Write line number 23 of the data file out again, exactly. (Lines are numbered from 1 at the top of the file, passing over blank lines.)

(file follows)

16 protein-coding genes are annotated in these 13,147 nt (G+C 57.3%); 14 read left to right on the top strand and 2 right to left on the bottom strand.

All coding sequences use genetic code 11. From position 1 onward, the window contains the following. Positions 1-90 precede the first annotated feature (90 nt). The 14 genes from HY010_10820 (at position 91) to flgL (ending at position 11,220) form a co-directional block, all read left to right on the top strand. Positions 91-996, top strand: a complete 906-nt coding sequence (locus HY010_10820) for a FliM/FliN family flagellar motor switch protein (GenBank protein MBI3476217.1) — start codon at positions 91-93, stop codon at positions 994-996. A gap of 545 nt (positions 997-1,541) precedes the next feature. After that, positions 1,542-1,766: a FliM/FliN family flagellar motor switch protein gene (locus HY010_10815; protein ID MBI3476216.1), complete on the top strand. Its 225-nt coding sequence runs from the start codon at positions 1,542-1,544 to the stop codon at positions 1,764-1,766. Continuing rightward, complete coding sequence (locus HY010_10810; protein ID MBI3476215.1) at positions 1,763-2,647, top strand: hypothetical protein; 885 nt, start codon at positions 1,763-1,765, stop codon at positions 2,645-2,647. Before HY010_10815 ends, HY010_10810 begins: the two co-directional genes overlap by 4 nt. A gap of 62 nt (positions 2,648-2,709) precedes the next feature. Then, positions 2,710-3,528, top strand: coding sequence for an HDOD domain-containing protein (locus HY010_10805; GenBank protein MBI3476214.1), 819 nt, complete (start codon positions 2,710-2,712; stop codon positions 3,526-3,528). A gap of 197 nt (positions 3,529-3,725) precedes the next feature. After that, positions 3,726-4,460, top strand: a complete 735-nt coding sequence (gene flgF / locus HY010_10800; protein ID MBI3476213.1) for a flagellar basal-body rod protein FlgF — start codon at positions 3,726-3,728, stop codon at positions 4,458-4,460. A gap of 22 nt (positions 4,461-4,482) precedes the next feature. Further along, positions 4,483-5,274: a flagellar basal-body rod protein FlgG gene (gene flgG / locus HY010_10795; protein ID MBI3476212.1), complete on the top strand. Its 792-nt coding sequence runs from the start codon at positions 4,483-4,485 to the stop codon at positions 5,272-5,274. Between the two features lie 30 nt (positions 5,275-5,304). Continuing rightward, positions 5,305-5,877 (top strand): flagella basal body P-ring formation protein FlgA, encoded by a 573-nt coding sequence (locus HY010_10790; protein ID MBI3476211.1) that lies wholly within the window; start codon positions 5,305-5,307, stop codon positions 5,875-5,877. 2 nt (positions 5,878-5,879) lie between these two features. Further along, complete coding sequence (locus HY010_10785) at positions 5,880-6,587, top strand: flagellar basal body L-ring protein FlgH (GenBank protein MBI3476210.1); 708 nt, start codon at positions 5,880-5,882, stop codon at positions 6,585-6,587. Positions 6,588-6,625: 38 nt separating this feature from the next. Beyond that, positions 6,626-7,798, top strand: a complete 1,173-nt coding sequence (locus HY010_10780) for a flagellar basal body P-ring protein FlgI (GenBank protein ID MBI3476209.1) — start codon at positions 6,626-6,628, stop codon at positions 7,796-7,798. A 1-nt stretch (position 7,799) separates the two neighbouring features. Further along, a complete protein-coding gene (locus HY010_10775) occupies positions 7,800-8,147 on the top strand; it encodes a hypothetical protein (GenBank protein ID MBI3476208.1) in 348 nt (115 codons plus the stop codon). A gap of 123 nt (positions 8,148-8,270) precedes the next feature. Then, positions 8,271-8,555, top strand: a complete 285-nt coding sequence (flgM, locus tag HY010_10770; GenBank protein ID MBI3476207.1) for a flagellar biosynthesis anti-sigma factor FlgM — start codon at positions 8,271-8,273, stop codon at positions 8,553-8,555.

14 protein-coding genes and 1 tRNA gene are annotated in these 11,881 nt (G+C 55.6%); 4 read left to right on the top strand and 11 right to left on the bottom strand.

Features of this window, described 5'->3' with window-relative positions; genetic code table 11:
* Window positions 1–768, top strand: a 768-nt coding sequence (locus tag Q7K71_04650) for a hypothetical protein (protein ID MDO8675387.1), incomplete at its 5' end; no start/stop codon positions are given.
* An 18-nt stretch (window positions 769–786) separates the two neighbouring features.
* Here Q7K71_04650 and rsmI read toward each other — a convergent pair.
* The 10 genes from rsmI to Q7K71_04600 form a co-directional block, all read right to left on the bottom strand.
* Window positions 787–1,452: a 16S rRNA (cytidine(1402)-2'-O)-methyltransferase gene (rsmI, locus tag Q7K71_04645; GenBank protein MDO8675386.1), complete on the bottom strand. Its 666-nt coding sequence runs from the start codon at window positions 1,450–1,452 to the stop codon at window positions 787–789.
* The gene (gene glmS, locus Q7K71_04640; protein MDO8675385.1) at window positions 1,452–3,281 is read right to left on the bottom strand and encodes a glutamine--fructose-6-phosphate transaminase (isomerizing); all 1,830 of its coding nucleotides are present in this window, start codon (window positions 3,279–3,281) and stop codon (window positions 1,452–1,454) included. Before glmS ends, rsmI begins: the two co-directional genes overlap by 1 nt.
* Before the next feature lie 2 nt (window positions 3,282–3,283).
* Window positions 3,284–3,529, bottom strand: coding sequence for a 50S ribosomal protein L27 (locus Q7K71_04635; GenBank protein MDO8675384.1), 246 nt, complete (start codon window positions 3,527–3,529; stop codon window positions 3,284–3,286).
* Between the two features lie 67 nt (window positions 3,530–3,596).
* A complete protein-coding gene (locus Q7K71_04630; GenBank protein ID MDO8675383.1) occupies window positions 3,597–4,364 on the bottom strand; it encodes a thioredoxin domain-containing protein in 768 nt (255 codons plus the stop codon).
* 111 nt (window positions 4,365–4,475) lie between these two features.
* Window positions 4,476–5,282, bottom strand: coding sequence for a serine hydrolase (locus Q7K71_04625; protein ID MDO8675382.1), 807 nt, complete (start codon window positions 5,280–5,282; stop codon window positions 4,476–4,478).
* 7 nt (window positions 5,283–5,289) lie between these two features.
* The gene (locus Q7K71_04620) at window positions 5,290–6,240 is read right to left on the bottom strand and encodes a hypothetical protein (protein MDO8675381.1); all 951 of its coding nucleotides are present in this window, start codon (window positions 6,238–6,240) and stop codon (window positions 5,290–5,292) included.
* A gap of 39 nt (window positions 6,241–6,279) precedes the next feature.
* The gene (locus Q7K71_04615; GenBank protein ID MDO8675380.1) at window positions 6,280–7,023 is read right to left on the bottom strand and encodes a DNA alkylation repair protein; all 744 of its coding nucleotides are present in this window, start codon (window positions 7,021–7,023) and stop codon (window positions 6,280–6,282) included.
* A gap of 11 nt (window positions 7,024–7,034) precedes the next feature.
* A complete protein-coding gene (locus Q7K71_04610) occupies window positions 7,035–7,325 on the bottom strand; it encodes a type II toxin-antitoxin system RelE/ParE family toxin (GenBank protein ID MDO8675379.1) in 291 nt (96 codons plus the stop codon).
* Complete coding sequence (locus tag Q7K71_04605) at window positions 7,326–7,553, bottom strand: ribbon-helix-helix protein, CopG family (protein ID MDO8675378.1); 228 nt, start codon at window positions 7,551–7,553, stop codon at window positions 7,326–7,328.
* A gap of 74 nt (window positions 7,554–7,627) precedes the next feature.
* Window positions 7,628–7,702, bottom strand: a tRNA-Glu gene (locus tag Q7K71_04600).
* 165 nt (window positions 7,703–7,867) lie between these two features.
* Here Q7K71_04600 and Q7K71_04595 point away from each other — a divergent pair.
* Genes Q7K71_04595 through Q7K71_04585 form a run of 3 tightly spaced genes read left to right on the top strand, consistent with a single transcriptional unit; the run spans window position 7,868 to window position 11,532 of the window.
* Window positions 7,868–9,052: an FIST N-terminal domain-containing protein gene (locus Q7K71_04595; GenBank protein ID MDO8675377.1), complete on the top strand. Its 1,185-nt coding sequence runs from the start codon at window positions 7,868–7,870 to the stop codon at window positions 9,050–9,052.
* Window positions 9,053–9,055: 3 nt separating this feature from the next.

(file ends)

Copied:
* Complete coding sequence (locus tag Q7K71_04605) at window positions 7,326–7,553, bottom strand: ribbon-helix-helix protein, CopG family (protein ID MDO8675378.1); 228 nt, start codon at window positions 7,551–7,553, stop codon at window positions 7,326–7,328.